Kawasaki KDX 200 Refresh, Part 1 Renthal Bars, Sprockets and Chain: Off-Road.com

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Kawasaki KDX 200

Kawasaki KDX 200 Refresh, Part 1: Bars, Sprockets and Chain

15, 2011 By Josh Burns

New bikes are great. They off the showroom floor in pristine No dirt. No scratches. No dents in the

The engine is snappy, the suspension is and if there are any major mechanical it’s covered under

The only real downside to new bikes is the price. The economy has a great deal of opportunity for looking to buy new, and many have either offered free gear, or lower if you finance. But for some people a new just isn’t in the equation now.

That’s where dirt bikes enter the Whether it’s three, 10 or 20 old, there are thousands of dirt bikes out there to be Craig’s List, eBay and local paper are all great to track down used

After keeping our eyes on Craig’s List ads for a used KDX 200 to serve as our new trail bike, we across a 2000 model looked to be a pretty good The owner was asking $1200 but said he was flexible on the price.

We showed up to check out the 2000 KDX with cash in hand, it for a spin to check the motor, all the mechanicals a once over, and we felt it was a pretty decent It also doesn’t hurt the family still rode so it looked like they how to take care of their Although we won’t be able to the two-…-powered bike in California, it have a Green Sticker and can just about any off-road in the state where dirt are allowed.

We ended up buying the KDX 200 for under $1000, a price we happy with and one the seller pleased with since his really never rode the anymore. The KDX has some wear and The pipe had a few dents, the seat a rip, the plastic scuffed and the paint worn off in a few places, but the engine felt solid and it was to ride as is.

Since we didn’t have a ton of into the bike, it wouldn’t to invest a little money bringing the bike back up to or “refresh” it. Before worrying making changes, we hit the trail a few to see what we were working The bike is actually set up decently for us but the Renthal bars on the KDX are just too low for a rider.

Although we plan to and update some of the plastic, fix the and the exhaust pipe, and even the handguards, our first change had to be the

While scoping out the Renthal for different bars, we also across the company’s line of and chains and thought this was a upgrade. The previous owner the KDX hadn’t been run a lot in that few years, but it was clear some of the parts had seen their share of trail time the years (the bike was than 10 years old when we it). So replacing the rear countershaft sprocket and chain be a horrible idea.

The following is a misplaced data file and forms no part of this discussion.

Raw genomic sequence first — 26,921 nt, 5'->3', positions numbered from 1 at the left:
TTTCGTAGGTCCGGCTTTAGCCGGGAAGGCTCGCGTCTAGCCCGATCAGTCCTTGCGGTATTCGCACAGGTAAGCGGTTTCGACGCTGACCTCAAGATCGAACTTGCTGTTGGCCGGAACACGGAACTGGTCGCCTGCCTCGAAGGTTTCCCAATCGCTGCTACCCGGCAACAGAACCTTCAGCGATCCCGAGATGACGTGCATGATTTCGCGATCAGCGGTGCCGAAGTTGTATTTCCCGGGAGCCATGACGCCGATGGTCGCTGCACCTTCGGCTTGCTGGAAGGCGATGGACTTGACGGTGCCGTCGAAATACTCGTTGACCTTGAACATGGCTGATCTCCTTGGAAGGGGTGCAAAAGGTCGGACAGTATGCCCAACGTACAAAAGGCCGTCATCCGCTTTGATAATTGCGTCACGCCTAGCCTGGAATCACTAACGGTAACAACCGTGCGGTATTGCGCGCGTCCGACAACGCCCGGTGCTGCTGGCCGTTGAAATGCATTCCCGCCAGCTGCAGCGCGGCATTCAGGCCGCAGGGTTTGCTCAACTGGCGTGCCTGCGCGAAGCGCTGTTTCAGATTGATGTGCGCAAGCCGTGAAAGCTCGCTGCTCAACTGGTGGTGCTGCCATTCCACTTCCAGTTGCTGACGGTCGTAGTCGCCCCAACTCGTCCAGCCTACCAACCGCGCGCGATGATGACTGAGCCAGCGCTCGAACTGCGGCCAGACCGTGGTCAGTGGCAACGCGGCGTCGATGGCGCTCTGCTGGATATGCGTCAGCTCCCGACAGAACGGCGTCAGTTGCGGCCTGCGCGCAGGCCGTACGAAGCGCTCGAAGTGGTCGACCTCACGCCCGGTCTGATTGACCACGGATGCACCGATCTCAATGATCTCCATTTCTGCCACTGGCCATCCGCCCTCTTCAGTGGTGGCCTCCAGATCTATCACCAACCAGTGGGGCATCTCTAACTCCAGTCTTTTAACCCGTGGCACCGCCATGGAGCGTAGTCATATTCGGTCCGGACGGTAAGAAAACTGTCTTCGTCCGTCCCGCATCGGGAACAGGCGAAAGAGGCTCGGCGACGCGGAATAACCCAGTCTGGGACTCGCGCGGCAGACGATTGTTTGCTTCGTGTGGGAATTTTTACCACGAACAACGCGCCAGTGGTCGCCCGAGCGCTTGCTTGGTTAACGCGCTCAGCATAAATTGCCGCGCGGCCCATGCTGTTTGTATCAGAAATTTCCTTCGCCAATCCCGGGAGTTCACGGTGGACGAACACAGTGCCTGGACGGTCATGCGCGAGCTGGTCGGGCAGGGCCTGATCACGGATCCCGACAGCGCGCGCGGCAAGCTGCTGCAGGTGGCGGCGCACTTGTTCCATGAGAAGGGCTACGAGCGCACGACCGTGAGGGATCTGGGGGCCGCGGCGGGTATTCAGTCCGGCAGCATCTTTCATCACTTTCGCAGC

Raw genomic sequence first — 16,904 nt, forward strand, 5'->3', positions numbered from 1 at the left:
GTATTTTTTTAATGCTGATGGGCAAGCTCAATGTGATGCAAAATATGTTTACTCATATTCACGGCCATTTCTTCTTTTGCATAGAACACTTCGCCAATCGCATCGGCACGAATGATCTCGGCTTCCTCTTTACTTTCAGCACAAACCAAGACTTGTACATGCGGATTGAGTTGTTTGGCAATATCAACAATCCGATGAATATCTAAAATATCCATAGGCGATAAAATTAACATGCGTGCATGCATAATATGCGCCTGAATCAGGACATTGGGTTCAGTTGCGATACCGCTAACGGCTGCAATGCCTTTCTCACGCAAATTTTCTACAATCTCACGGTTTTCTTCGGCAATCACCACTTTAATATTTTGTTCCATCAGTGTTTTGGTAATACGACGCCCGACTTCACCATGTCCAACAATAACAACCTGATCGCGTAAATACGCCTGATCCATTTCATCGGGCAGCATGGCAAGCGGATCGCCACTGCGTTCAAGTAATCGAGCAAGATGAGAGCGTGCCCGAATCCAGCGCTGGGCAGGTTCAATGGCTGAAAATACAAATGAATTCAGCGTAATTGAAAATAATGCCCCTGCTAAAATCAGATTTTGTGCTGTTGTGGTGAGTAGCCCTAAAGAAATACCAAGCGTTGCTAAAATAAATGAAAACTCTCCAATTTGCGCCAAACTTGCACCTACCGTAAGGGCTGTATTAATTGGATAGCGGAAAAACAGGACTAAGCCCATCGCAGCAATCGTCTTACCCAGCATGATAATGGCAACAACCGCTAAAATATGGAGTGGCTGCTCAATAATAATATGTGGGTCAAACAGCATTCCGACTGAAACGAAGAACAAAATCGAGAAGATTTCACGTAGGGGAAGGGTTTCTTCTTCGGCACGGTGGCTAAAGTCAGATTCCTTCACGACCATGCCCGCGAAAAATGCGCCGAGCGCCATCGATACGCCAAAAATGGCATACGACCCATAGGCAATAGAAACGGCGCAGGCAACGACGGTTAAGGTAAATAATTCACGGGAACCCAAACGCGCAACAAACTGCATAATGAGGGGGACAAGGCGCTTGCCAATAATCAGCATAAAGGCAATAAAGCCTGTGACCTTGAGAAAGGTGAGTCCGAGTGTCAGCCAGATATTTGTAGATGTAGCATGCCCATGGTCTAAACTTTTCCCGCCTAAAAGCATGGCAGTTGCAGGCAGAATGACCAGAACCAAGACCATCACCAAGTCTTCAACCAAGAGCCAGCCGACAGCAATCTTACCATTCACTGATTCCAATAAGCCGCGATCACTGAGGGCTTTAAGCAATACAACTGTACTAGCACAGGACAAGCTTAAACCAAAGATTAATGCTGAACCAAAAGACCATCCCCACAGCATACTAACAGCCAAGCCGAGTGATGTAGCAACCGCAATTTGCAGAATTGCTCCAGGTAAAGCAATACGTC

The stock gearing on the 2000 KDX 200 is In speaking with our resident bike guru Rick Hunky” Sieman, he suggested we up from the 13-tooth countershaft to a 15-tooth. We actually talked to Vic at Krause Racing’s Sidewinder (http://www.sidewindersprockets.com/ ) who makes such a and was happy to send one our way, but some consideration of our type of we chose to stick with the sprocket.

Super Hunky to desert race his KDX in that and he loved the way the 15-tooth sprocket off the line. For wide-open desert (and even racing) a great way to give the bike legs. For our current use and trail needs, however, we decided to with the stock gearing but consider the upgrade in the future.

We ended up going with a countershaft sprocket from which is constructed of Nickel-Chrome-Molybdenum that the company says a great combination of strength and We also decided to replace the with Renthal’s Ultralite The Ultralite is constructed of 7075 T6 which Renthal says is 66 lighter than steel.

Kawasaki KDX 200

We weigh it, but it is definitely significantly than our stock piece.

we planned to replace the sprockets, it was a to swap out the KDX 200’s chain as We went with Renthal’s O-Ring Chain. This chain utilizes Nitrile rubber o-rings that retain grease in the chain

It also is pre-stretched, features alloy steel side for strength and high-carbon alloy bearing pins for wear

When looking for the proper for a new set of bars, the Jimmy Button was mentioned by a few people, but Brad at Renthal actually suggested a new bar the RC High that doesn’t as much sweep as the Button To help keep costs we went ahead with the bar instead of going to the oversized

Since we’ve hit the trail a few on our KDX before making any of these we felt it was probably time to the gearbox oil. Opinions on how often your oil should be and much of it depends on how hard a is ridden. Some manuals going no more than 10 of riding time before a but after an all-day ride in the (say, 6-7 hours) it’s not a bad to swap it out.

We turned to Oil’s 10W-40 oil for our two-… as our service manual calls for 10W-30 or 10W-40. A quick in our service manual told us .65 liters of new oil should be used on a We actually marked this on our as a reminder just in case the wasn’t close at hand.

If you’ve recently purchased a bike, your first should be a service manual – every penny. We’ve used Lucas Oil’s semi-synthetic oil for our pre-mix the last few and it has worked great.

Follow first step in our “refresh” with our Kawasaki KDX 200. In the near we plan to upgrade to heavy-duty hand guards (http://www.acerbis.com/ ), and repair bumpers and other body pieces, repair our FMF Gnarly Pipe with Crest Pipe Repair ), fix our ripped seat with Design (http://www.stompdesign.com/ ), and a few other will certainly pop up along the

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